On the Record: Q&A with BC Alumnus Rhomaro Powell

Recently, we thought that many people out there battling through the business school application process might benefit from some thoughts and insights from others who went through the experience. To that end, we started On the Record: Q&A with BC Alums. Last time around we spoke with Radina Russell. This time around, we got insights from the funny and talented Rhomaro Powell.

BC Alumnus Rhomaro Powell

Rhomaro graduated from the S.C. Johnson School of Management at Cornell University, and currently works in the financial services sector.

Why did you go to business school?

Business School was the next logical step for my career progression.  My ultimate goal is to operate my own private equity firm; however I felt I was lacking some core skills, i.e. finance and accounting. Additionally, I felt I needed the proper brand and network that would provide me access to enter the private equity universe.  Johnson at Cornell University gave me the brand, network, and knowledge I needed.

How has business school impacted your career?

Business school as accelerated my career tremendously, mainly because it has helped me grow as an individual, expanded my network, and provided opportunities that I would not have had otherwise.  For example, I went into business school with the main goal of improving my technical skills, but learned that the softer skills were at least as important – and perhaps even more important – to my career.  I learned that knowledge only gets you so far, but being able to lead, influence, and build relationships with individuals will get you farther.  In regards to expanding my network and opportunities, I was able to do so through organizations such as Management Leadership for Tomorrow and The Robert Toigo Foundation.  These organizations have expanded my network from outside the business school I attended.  Additionally, I studied in Madrid, Spain for 5 months.  My network now spans all the top business schools and companies around the world.

What do you want business school applicants to know?

Understand Your Passion:

Understanding your passions and what drives you will make the application process easier.  This will help when writing your essays and speaking with admission officers.  Admission officers can tell when someone is not genuine, and they gravitate to passionate individuals.  It will make you memorable.

Due Diligence:

Each business school is different, so it is important to understand the culture and what makes each special. Harvard, Cornell, Stanford, Darden, Wharton, and NYU are not for everyone.  Visit all the schools you are interested in and speak with both current students and alumni. The last thing you want to do is get into a school and find you don’t fit with the people, because this will be your network for the rest of your life  and the two years will seem like an eternity.  Remember, business school is not cheap, so invest your time and money wisely so you can get a great return.

How many schools did you apply to and get accepted to?

I applied to Stanford, Cornell, Michigan, Tuck, and NYU. Cornell and Stanford were my top two choices.  Stanford said no, but Cornell said yes so I was on cloud nine.

What specific advice would you give those prepping for the GMAT now?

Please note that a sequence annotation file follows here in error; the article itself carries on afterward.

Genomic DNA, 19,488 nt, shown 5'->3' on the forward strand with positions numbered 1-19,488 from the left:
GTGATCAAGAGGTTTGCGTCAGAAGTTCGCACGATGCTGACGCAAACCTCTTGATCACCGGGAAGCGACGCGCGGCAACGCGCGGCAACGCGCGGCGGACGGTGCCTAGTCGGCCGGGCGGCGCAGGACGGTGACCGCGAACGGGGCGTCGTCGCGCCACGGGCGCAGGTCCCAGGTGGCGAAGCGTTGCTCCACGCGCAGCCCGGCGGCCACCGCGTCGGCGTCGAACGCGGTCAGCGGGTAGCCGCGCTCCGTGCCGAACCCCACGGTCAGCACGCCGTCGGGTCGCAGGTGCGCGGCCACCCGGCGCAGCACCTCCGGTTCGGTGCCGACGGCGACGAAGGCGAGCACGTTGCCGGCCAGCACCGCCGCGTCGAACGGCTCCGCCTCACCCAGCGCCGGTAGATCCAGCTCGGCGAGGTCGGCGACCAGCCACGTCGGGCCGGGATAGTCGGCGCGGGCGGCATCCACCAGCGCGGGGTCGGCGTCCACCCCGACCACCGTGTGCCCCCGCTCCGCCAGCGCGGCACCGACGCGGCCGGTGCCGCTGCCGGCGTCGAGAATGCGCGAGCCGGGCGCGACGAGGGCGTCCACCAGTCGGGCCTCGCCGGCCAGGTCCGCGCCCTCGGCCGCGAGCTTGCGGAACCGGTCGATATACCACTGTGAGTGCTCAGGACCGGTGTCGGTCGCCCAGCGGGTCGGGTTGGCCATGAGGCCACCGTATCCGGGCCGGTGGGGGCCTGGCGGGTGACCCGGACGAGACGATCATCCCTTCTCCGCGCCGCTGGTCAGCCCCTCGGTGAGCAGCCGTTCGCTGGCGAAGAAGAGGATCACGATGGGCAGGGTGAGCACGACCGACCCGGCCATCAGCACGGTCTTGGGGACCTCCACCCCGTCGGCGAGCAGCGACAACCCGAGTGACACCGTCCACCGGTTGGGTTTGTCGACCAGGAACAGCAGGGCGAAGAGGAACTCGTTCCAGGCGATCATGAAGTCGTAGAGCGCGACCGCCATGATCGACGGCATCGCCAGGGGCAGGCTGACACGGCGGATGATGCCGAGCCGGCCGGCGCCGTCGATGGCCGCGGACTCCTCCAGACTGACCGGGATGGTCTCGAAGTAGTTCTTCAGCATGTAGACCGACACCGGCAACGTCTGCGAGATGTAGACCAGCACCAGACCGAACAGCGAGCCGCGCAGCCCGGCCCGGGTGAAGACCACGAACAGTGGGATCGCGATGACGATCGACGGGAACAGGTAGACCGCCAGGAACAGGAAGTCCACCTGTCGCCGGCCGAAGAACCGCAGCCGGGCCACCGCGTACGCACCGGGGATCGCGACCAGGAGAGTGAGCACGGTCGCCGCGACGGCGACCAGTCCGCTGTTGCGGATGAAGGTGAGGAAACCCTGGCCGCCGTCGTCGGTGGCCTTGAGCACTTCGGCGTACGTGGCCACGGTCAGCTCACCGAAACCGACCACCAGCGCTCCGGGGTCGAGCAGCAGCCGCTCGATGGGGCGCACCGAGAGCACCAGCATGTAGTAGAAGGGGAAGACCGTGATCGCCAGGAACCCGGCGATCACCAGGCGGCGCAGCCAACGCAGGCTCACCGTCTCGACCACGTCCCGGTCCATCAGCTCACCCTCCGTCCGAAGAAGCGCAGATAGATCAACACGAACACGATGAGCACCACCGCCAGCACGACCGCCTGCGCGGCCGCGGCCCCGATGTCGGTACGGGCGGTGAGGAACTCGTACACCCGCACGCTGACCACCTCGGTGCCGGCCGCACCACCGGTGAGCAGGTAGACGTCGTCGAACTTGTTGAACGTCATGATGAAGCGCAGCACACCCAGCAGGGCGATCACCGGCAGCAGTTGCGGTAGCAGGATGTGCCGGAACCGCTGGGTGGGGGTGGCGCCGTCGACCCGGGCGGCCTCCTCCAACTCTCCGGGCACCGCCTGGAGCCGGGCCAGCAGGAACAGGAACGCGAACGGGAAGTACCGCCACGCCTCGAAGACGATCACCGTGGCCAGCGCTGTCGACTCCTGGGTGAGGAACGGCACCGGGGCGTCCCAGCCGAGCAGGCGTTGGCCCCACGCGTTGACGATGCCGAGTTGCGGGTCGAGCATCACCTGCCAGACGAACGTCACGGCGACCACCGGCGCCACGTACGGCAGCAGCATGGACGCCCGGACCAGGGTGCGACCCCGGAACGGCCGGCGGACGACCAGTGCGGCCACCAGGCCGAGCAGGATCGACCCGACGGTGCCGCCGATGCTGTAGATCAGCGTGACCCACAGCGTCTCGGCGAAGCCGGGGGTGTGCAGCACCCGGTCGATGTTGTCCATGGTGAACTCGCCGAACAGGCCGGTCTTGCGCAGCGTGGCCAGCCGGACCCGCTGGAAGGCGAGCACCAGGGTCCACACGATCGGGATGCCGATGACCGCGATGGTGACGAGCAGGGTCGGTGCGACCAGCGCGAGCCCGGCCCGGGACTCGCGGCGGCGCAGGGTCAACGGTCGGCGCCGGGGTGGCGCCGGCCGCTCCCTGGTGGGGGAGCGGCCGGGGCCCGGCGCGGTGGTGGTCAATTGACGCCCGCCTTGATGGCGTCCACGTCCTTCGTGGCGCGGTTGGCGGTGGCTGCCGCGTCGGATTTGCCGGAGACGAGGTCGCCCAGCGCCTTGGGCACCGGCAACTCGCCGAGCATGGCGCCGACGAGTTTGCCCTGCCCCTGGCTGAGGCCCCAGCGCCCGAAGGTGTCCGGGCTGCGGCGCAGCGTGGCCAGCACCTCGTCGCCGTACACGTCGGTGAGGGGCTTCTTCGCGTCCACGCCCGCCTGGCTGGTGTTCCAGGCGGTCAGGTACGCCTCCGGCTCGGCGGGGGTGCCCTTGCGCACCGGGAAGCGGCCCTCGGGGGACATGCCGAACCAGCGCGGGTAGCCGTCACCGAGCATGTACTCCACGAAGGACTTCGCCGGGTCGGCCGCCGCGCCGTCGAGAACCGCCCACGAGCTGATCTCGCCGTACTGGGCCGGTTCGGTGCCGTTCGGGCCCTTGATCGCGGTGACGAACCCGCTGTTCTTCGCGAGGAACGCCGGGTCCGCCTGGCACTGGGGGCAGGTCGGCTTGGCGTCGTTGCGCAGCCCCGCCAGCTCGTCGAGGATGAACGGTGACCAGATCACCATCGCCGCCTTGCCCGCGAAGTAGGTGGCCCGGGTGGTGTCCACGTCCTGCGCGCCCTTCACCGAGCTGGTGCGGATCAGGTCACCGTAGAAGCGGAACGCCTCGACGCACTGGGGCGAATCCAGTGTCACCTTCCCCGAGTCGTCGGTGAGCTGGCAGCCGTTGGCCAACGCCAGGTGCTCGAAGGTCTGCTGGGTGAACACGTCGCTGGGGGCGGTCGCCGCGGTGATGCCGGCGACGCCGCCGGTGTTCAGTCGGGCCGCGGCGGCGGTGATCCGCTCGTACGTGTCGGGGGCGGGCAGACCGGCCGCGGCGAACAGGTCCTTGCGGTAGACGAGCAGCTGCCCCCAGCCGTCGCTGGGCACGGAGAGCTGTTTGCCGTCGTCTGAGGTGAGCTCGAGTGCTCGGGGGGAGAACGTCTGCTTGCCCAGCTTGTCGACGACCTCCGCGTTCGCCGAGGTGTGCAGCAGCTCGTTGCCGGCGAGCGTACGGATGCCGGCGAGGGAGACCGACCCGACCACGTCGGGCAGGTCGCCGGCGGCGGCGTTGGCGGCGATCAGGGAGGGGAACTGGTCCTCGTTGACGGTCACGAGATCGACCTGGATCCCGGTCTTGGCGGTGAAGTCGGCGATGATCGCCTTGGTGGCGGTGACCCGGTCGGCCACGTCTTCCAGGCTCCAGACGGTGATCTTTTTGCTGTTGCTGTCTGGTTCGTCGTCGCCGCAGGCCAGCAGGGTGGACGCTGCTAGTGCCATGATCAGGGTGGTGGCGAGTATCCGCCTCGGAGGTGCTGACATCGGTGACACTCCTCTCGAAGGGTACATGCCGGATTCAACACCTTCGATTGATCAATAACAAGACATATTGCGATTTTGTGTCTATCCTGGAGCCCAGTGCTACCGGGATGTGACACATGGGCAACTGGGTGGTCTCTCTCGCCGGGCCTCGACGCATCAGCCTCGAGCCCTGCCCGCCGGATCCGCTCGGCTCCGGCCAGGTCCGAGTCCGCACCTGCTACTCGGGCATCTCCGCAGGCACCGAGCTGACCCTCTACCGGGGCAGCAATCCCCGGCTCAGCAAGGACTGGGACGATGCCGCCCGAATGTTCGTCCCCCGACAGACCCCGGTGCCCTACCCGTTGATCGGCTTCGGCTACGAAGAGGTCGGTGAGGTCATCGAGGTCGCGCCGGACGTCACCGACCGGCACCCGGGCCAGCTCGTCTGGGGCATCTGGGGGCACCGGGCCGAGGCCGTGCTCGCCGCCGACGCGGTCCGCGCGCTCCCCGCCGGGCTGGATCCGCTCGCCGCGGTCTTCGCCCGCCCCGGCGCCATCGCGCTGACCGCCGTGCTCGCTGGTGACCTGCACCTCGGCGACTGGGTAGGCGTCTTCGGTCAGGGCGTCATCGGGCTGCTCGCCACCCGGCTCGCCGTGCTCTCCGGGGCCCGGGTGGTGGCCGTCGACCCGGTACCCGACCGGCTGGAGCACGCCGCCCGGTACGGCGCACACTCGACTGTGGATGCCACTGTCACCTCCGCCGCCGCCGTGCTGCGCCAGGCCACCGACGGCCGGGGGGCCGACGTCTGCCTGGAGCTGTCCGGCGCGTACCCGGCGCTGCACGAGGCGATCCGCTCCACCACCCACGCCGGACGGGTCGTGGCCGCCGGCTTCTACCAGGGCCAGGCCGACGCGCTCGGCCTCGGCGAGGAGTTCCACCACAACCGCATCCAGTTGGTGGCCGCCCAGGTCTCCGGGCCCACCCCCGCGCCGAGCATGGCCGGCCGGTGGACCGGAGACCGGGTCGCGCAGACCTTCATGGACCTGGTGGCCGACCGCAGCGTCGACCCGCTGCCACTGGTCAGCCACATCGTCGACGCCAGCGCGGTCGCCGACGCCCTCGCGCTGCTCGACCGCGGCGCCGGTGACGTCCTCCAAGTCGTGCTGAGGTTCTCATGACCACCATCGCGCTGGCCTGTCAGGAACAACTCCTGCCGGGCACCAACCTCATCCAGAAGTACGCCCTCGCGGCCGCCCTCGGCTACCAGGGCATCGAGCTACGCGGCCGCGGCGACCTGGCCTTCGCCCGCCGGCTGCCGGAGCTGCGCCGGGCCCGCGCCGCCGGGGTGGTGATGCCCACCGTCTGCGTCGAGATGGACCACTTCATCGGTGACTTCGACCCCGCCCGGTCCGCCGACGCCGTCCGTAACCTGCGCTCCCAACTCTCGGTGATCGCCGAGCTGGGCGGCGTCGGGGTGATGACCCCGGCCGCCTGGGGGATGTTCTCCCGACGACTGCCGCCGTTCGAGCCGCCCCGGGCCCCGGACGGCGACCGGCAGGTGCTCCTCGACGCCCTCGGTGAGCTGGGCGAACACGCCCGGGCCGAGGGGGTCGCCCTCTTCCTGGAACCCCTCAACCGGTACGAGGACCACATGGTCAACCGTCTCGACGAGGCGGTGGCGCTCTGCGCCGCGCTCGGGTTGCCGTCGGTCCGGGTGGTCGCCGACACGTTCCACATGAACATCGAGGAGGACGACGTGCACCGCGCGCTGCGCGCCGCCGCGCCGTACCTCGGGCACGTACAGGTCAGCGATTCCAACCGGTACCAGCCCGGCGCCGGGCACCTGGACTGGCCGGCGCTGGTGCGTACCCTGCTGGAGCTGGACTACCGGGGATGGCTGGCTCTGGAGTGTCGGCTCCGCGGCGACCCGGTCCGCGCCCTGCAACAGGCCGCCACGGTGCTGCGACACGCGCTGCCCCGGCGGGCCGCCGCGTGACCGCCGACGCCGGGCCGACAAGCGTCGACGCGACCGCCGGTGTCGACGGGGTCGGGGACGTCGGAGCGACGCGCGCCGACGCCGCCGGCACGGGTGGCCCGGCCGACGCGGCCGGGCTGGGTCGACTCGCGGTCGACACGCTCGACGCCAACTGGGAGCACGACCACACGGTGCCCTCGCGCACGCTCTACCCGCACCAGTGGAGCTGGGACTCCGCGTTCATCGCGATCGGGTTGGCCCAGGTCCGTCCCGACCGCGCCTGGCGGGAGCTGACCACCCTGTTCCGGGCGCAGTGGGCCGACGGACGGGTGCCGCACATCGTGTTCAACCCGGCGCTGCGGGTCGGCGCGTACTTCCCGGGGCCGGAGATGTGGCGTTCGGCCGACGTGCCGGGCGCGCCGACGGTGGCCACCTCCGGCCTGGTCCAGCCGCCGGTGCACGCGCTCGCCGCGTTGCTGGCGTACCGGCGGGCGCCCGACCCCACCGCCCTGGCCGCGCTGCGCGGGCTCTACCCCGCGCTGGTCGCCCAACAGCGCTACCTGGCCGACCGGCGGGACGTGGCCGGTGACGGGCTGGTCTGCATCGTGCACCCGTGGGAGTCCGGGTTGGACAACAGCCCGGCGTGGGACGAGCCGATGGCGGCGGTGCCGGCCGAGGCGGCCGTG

I took the GMAT 5 times.  YES! 5 times! If you do the math it cost me $1500 (not including what I paid for prep courses and tutors) and over a year of my time. I thought it would have taken me at most two times to get the score I wanted.  I considered the time and money as an investment in myself.  Do not be discouraged if you have to take it more than once.

Preparing for the GMAT is definitely an individual effort, meaning that one strategy does not fit all.  Take time to figure out how you learn best and what your study habits are. For some individuals classes are best, while for others a tutor is perfect.  For me, it was a combination. I took a class to get the overall knowledge and strategy for the test and then hired a tutor to help me with my weak areas (verbal).  I thought English was my first language until I took the GMAT.  Anyway, here are a few tips:

1.       Put in the time.  I would recommend a minimum of 20 hours a week. However, ensure you are studying efficiently or the time will not matter.

2.       Schools look at both the overall score and individual scores for each section. Some schools tend to put more emphasis on the quantitative score, so really focus on doing well on the quant.  Some schools use the score as an indicator on how an individual will perform in the quant-heavy core courses.

3.       Use study materials from different prep courses.  I used materials from Bell Curves (really great instructors and online tools), Manhattan GMAT (really good material), and the Official Guide to the GMAT (really good practice questions).

4.       Studying in a group helps keep the motivation high and can add insight in tackling questions.  You can learn a lot from your peers.

5.       Do not give up.  Many will go through ups and downs. Remember to keep your eyes on the prize and that you are more than just a 3 digit number.  Business schools are looking for well-rounded individuals.  I know individuals that went to top schools that did not break 600. It is not the norm, but it is possible.


  • (646) 414-1586
COPYRIGHT ©2002 - 2020 BELL CURVES LLC. ALL RIGHTS RESERVED. All tests names are registered trademarks of the respective testing companies, which do not endorse and are not affiliated with Bell Curves.
BELL CURVES - 25 West 36th Street, 8th Floor - New York, NY 10018 Bell Curves is an educational services and test preparation company. It delivers high-quality consulting services, test preparation programs, and self-study resources to students throughout the country.
Equal Opportunity Employer - Privacy Policy - Refund Policy